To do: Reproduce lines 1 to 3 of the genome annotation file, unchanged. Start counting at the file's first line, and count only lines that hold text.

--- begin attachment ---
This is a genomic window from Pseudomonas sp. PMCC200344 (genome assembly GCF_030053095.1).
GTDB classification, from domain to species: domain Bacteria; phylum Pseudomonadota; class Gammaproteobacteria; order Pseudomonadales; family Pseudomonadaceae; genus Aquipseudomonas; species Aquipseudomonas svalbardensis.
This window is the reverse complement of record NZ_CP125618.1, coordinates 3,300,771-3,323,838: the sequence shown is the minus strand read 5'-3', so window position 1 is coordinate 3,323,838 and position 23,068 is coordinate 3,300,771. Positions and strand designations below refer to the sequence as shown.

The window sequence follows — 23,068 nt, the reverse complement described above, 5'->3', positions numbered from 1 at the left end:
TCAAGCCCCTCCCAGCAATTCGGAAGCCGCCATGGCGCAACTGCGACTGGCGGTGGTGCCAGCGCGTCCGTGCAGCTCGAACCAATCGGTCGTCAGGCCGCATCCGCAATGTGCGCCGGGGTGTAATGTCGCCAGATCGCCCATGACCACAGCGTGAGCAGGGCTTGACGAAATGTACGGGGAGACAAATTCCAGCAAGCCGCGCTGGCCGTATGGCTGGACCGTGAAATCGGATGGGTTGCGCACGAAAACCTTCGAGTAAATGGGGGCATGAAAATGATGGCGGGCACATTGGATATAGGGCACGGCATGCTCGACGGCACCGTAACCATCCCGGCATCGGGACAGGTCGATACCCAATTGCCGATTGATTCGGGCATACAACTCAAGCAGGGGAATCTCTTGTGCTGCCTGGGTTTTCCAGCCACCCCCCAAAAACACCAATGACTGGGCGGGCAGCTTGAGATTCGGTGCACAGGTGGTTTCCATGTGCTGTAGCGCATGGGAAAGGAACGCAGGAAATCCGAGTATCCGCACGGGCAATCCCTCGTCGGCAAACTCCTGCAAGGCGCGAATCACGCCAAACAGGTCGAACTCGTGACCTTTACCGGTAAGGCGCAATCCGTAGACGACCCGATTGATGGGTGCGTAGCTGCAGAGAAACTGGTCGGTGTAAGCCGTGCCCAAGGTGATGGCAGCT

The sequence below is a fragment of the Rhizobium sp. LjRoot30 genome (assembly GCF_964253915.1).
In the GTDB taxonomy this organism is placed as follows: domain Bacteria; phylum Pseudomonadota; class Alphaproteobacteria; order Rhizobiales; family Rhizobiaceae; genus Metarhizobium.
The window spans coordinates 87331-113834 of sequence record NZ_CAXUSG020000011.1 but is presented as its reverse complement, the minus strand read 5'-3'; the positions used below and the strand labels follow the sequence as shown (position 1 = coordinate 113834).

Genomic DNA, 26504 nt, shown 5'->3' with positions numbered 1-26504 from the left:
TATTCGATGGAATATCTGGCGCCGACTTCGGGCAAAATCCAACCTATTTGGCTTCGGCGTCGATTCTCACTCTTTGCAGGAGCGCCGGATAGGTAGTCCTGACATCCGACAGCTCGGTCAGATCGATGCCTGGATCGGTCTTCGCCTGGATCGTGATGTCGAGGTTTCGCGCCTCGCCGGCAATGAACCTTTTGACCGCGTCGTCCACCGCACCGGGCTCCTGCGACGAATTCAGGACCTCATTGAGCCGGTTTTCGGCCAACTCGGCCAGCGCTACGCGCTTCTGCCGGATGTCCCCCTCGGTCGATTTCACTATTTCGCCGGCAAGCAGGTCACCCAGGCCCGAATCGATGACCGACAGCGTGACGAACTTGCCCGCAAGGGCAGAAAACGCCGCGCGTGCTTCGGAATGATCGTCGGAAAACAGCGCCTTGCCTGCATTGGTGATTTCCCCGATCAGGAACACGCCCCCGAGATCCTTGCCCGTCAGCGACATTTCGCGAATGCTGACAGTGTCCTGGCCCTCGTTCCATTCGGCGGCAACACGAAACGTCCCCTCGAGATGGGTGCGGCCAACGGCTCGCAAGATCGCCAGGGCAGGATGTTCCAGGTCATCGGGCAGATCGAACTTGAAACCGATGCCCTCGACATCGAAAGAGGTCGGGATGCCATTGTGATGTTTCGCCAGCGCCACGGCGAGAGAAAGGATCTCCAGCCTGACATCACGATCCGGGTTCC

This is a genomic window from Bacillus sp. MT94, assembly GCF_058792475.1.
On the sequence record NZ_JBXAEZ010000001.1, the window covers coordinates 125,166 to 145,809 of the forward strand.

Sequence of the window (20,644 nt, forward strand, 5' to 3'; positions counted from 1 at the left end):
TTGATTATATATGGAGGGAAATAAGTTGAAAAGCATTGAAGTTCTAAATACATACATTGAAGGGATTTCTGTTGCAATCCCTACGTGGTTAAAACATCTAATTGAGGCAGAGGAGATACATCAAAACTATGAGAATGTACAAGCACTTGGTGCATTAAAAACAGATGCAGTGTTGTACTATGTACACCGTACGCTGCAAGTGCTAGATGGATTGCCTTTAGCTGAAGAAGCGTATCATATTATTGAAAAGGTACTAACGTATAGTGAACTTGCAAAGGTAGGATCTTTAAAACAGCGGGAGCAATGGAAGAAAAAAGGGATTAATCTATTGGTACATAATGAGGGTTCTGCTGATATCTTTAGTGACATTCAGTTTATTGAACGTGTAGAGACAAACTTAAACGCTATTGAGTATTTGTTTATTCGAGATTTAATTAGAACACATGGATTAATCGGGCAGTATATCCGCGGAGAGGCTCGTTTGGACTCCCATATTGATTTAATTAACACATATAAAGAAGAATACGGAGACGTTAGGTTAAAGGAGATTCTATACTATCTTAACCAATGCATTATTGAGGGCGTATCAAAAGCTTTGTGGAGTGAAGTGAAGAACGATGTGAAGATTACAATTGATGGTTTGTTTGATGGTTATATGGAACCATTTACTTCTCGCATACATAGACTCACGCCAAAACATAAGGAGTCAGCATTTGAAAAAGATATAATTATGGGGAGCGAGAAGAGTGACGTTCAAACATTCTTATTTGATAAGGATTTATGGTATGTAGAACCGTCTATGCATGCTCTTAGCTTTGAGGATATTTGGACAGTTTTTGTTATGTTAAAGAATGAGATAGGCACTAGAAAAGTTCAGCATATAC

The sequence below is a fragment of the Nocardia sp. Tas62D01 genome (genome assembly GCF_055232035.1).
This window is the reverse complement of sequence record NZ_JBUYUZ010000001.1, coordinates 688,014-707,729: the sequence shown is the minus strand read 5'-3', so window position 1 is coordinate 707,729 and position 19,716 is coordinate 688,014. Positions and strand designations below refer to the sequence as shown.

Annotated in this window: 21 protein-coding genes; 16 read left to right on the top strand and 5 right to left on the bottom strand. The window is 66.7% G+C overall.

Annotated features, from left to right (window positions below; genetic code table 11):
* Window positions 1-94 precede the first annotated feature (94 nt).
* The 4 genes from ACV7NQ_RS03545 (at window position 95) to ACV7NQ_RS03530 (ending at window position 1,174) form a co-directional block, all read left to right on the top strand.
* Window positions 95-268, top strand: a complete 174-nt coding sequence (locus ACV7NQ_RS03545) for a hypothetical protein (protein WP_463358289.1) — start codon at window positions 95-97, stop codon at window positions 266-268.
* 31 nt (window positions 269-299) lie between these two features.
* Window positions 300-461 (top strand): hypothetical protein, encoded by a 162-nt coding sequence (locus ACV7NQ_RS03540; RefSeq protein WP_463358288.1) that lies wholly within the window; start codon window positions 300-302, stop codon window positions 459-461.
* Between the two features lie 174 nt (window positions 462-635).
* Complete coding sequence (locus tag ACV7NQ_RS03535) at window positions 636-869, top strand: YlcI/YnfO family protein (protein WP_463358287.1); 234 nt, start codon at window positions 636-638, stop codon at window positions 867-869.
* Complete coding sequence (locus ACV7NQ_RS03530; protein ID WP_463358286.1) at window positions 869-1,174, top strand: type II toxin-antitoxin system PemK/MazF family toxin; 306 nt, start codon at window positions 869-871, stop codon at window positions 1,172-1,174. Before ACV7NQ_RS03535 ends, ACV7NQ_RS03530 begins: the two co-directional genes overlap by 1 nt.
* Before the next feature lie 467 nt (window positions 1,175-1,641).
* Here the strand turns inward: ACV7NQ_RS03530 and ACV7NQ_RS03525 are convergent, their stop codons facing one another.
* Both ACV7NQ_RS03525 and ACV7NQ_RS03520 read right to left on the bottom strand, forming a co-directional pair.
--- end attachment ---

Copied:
This is a genomic window from Pseudomonas sp. PMCC200344 (genome assembly GCF_030053095.1).
GTDB classification, from domain to species: domain Bacteria; phylum Pseudomonadota; class Gammaproteobacteria; order Pseudomonadales; family Pseudomonadaceae; genus Aquipseudomonas; species Aquipseudomonas svalbardensis.
This window is the reverse complement of record NZ_CP125618.1, coordinates 3,300,771-3,323,838: the sequence shown is the minus strand read 5'-3', so window position 1 is coordinate 3,323,838 and position 23,068 is coordinate 3,300,771. Positions and strand designations below refer to the sequence as shown.